Money is not math, and math is not money. Money is emotional.
Many will argue that the decisions they’ve made or the way they handle their finances is based on logic. But when we peel back the onion, there is no logic. Only emotion.
Much of that emotion stems from lack of understanding. They do things the way they do them because it’s how they’ve always done them or because it’s comforting to them. Maybe their parents did it that way. Maybe one of the financial media talking heads or some other complete stranger told them they should do it that way.
One of the questions I ask people in our initial meeting is: “What aspect of your current financial position makes you feel good?”
The two most common replies are: “I’m max funding my 401(k)” and “I’m making extra mortgage payments.”
I show people empirical evidence to demonstrate why these things may not be the most cost efficient way to build personal wealth every single day. I’ve written enough about exactly why I often recommend against these two things, so I’m not going to here, but as the question confirms, people do this because it makes them feel good. It makes them feel safer. But neither really does make them safer.
Putting money in the walls of your house or a 401(k) feels safe because we can’t get the money out to spend frivolously. Putting the money there to protect it from spendthrift tendencies only works until something comes along and you need cash. Then these are terrible places to have money.
This is just one of many examples. Here’s another. One of the services we provide our clients is to negotiate the purchase of new cars or other major purchases for them. We’ve seen enough transactions where our clients were taken advantage of, and many have said our guidance through what is often a very stressful process is tremendously helpful to them. But some who take us up on the offer don’t take all the advice we give them. Maybe we show them why using manufacturer financing would save them thousands. But the discomfort of having to make payments is too much to bear, so they pay cash. Others still don’t take us up on the offer because they’ve done business with a certain dealer before and don’t want to appear foolish, or disrupt their relationship. Even if we (gently) show them this dealer has been hosing them for years.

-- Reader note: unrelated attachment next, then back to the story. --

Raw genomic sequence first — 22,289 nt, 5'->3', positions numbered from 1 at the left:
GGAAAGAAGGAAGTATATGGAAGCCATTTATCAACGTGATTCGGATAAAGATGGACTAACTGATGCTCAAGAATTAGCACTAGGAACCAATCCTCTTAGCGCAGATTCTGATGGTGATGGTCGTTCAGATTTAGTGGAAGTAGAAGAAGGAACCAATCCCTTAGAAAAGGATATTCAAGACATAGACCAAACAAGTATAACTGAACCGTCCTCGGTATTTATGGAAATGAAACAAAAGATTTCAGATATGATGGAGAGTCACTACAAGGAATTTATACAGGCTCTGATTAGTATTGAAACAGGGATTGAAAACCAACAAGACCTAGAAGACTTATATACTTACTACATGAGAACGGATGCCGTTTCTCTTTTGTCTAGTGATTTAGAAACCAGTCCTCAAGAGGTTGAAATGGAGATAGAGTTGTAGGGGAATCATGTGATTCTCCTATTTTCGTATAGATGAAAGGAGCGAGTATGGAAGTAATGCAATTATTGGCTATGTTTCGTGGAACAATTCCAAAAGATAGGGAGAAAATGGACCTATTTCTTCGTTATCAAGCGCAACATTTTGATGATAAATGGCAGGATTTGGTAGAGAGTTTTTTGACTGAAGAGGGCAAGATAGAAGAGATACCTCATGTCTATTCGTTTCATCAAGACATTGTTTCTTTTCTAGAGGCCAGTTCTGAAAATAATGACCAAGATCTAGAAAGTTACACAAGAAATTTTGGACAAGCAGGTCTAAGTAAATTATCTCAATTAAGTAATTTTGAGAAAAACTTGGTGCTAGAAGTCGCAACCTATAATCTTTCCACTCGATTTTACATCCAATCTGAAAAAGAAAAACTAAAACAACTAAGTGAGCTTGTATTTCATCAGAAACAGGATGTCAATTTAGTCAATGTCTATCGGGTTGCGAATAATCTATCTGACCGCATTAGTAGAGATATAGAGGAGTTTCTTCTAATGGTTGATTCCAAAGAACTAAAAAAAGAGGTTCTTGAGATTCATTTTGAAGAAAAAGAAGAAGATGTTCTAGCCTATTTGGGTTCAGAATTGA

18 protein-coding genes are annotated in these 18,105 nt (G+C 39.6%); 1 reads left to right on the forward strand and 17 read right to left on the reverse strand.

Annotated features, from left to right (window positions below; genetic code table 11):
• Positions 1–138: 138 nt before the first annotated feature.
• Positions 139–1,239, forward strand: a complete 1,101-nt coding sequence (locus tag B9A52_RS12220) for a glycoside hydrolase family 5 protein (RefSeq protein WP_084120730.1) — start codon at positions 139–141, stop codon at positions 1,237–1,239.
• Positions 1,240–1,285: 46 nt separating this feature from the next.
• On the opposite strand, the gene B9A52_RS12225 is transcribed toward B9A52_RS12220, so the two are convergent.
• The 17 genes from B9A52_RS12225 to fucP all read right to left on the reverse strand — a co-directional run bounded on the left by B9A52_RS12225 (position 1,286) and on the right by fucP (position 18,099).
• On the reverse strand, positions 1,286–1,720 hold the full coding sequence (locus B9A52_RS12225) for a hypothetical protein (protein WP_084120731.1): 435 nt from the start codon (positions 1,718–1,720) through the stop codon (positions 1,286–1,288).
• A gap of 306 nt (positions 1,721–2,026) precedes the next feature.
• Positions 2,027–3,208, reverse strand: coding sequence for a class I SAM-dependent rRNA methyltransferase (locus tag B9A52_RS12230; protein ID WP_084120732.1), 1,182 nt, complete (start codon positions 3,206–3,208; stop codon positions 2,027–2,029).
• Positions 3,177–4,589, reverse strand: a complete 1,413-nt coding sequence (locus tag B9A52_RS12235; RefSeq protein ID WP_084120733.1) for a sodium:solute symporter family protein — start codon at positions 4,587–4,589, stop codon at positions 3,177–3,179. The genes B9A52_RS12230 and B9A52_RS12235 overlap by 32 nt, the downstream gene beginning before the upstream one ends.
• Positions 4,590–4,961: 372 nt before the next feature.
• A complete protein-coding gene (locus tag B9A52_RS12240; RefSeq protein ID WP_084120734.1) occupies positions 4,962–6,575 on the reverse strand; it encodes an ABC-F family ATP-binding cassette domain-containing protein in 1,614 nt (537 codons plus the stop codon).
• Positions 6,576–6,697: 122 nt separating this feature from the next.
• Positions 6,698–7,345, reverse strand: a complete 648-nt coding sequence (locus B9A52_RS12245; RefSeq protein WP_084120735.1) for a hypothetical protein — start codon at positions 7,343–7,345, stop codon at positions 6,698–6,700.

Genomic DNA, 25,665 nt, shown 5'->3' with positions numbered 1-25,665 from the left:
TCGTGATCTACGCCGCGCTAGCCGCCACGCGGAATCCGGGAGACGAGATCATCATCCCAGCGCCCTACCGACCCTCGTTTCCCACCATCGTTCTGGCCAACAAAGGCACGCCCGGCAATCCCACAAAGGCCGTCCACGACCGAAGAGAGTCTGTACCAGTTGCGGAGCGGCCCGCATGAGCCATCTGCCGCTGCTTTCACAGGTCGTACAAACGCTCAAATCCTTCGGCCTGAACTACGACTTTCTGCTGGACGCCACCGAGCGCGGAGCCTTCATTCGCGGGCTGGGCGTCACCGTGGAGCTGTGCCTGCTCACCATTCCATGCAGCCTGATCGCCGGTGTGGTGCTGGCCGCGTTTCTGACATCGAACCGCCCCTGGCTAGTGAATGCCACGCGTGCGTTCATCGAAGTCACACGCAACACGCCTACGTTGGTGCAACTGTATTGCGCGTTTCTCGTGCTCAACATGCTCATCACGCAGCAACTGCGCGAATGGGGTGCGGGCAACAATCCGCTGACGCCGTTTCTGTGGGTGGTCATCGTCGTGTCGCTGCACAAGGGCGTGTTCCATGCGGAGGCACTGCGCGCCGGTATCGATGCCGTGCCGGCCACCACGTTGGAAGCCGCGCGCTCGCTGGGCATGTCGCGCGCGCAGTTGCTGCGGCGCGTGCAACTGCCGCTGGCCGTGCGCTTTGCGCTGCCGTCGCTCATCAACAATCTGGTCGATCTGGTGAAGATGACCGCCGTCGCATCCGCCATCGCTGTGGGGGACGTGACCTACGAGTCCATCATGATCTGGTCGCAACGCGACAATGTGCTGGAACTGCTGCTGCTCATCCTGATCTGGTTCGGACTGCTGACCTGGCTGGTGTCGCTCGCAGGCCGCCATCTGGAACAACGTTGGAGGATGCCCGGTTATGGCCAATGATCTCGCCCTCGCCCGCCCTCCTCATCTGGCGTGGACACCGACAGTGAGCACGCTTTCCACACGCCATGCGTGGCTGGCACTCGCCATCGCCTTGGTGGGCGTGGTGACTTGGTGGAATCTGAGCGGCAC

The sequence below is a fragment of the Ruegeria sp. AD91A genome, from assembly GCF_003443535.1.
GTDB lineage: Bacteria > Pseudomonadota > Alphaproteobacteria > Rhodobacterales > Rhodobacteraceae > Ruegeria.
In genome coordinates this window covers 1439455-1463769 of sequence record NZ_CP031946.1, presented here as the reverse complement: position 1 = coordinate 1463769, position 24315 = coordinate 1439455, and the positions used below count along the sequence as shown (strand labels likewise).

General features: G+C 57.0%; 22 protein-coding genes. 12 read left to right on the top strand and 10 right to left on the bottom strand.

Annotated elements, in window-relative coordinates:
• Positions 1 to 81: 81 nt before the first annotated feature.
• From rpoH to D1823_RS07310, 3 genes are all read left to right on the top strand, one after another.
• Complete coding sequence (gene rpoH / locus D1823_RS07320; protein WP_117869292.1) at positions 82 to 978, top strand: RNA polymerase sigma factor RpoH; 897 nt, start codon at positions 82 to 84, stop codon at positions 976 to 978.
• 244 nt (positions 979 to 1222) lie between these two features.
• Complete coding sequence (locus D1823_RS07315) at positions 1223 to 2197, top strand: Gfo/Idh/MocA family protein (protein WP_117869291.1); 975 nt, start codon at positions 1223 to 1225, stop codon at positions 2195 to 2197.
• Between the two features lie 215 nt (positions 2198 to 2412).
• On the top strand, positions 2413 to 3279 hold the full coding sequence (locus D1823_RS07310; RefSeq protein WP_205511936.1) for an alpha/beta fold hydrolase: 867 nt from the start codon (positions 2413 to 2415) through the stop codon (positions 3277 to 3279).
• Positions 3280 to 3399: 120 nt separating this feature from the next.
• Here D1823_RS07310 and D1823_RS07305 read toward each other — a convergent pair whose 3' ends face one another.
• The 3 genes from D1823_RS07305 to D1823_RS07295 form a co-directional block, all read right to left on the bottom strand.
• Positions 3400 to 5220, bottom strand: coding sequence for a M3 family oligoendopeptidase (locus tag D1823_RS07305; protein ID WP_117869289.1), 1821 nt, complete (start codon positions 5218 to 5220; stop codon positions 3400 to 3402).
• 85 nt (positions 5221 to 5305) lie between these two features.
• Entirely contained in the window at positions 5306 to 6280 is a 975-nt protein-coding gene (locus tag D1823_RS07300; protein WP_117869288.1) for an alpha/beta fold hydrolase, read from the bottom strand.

I could go on. There are many examples of people doing things because they can’t bring themselves to reach beyond their comfort zone. But I’m here to tell you that’s the only way anyone has ever grown personal financial wealth.
I’ve been doing this for over twenty years, and I have yet to see someone become wealthy by putting money in a 401(k), or by refinancing to a fifteen-year mortgage.
Now before you start hassling me with your comments about why me telling people they shouldn’t ever do either of these things is sacrilege, that’s not what I’m saying at all. Accumulating some of your money in 401(k)s and home equity is not a bad thing. But if it makes up half of your wealth, you’re setting yourself up for disappointment.
The financial institutions, on the other hand, are emotionless. Their financial behavior is exclusively rational, and they are keenly aware that ours is not. In fact, they have expended vast resources to learn how they can maximize their exploitation of this phenomenon. Making commercials that show us walking around our neighborhoods with our net worth figures floating above our heads is a text book example. All their marketing is carefully crafted to play upon our fears. And it’s working.
Show me someone who became wealthy on their own, and I’ll show you someone that wanted to badly enough to break away from the herd and take risk. A risk that scared the crap out of them, but because they wanted it bad enough they did their homework, thought about it, laid awake at night worrying about it, and made the leap, despite still being completely freaked out about it.
But if you’re content to hide out in the herd hoping your number doesn’t come up, that’s OK too. Millions have gotten by doing so for ages. It doesn’t make you a bad person.
I rant about the institutions all the time. And with good reason. Part of our mission is to protect our clients from their malfeasance and blundering.
The other part of our mission is to save them from themselves.
Who are the people you love that are ready to be saved?